It is finally official, Copa America Centenario, will be played in the United States in 2016. U.S. Soccer announced Friday that they will partner with The Confederation of North, Central America and Caribbean Association Football (CONCACAF), and the Confederacion Sudamericana de Futbol (CONMEBOL). It will be the tournaments 100-year anniversary of the South American Football Championship.
That this would happen at all was in serious doubt earlier this year when both CONCACAF and CONMEBOL officials ended up as targets of corruption probes. Because of the issues with FIFA, the Federations and various other officials with broadcast rights, a committee is being formed to oversee the tournament.
To ensure there is a transparent governance structure in place to oversee the management and execution of the tournament, all three parties agreed to create a new Executive Committee to govern the event. The Committee, which will be made up of two representatives from CONMEBOL, two representatives from CONCACAF, and one representative from U.S. Soccer, will oversee policy decisions for the tournament and facilitate greater financial transparency regarding funds collected for broadcasting and sponsorships.
As part of the tournament's new governance structure, CONCACAF and CONMEBOL have reclaimed their respective broadcast and sponsorship rights for this event by ending their relationships with Datisa, S.A. The Confederations will issue a Request for Proposals (RFP) publicly to ensure transparency and accountability in the selection of new commercial partners. - Press Release
Who is in the tournament?
The 2016 Copa America Centenario will include six teams from CONCACAF and all 10 teams from CONMEBOL: Argentina, Bolivia, Brazil, Chile, Colombia, Ecuador, Paraguay, Peru, Uruguay and Venezuela.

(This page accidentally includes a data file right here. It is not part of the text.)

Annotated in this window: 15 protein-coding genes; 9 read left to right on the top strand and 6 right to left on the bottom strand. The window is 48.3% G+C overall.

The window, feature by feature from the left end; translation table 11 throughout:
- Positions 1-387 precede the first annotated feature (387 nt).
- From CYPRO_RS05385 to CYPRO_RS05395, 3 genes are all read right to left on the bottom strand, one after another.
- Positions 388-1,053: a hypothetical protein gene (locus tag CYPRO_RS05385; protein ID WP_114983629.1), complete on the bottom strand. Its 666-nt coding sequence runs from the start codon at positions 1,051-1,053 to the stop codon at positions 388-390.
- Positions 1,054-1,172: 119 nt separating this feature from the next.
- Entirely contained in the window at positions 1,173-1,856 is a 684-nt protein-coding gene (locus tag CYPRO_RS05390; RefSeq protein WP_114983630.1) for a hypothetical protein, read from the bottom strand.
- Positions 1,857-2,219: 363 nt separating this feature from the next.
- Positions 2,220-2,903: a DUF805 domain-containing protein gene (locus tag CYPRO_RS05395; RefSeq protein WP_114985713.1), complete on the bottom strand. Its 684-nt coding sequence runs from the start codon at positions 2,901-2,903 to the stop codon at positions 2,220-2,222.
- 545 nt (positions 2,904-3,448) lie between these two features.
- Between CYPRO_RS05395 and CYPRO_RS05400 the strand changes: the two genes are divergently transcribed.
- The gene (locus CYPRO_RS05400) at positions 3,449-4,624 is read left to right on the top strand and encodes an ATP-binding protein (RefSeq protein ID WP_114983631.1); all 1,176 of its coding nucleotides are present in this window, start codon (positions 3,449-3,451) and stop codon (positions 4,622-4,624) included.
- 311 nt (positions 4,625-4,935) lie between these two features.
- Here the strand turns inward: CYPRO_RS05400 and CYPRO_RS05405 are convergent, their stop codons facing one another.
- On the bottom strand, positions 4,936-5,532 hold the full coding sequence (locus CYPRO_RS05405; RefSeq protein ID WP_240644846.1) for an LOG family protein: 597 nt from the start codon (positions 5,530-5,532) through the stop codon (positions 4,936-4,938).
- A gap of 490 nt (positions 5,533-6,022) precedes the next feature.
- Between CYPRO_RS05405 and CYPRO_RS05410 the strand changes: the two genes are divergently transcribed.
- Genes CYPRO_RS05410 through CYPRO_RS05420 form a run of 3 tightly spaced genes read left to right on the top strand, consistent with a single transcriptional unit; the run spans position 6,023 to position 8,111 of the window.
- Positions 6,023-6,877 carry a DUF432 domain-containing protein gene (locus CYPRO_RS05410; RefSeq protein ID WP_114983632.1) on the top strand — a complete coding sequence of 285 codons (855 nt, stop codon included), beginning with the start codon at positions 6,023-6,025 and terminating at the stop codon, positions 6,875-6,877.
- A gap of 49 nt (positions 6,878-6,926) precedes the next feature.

Host USA and Mexico are automatic qualifiers from CONCACAF while Costa Rica (2014 Copa Centroamericana winner) and Jamaica (2014 Caribbean Cup winner) qualified this fall. The final two teams will be determined through a playoff in the near future.
With the teams from South America, there will be a number of well-known stars playing including Lionel Messi of Argentina, Neymar with Brazil and Luis "Walking Dead" Suarez with Uruguay.
Where will they play?
U.S. Soccer (serving as the Local Organizing Committee), will work with CONMEBOL, CONCACAF and the soccer community to organize and execute the tournament.
U.S. Soccer will immediately begin securing venues for the tournament and planning the operational aspects of the event. Earlier this year, 24 metropolitan areas showed interest in hosting matches during the tournament and submitted a proposal to U.S. Soccer. A minimum seating capacity of 50,000 is required for tournament venues. - Press Release
Both Kansas City and St Louis submitted interest to host but with the minimum of 50,000 seating capacity, Sporting Park and Busch Stadium would both be out. Arrowhead has natural grass and holds over 76,000 while the Edward Jones dome in St Louis holds 66,000 but has artificial grass.
Kansas City has grown a good soccer reputation the last few years and St Louis has had very good attendance for friendlies and a US match at Busch Stadium. Chicago and Nashville are the next closest cities that have submitted interest.
Kansas City also has the benefit of Swope Soccer Village where Sporting Kansas City trains as a draw for bringing games and possibly hosting teams as well.
Quality of teams and players
Short of the World Cup or EUFA Euro Championships, this would have the highest level of teams and players in one competition, what teams or players would we like to see in the Midwest?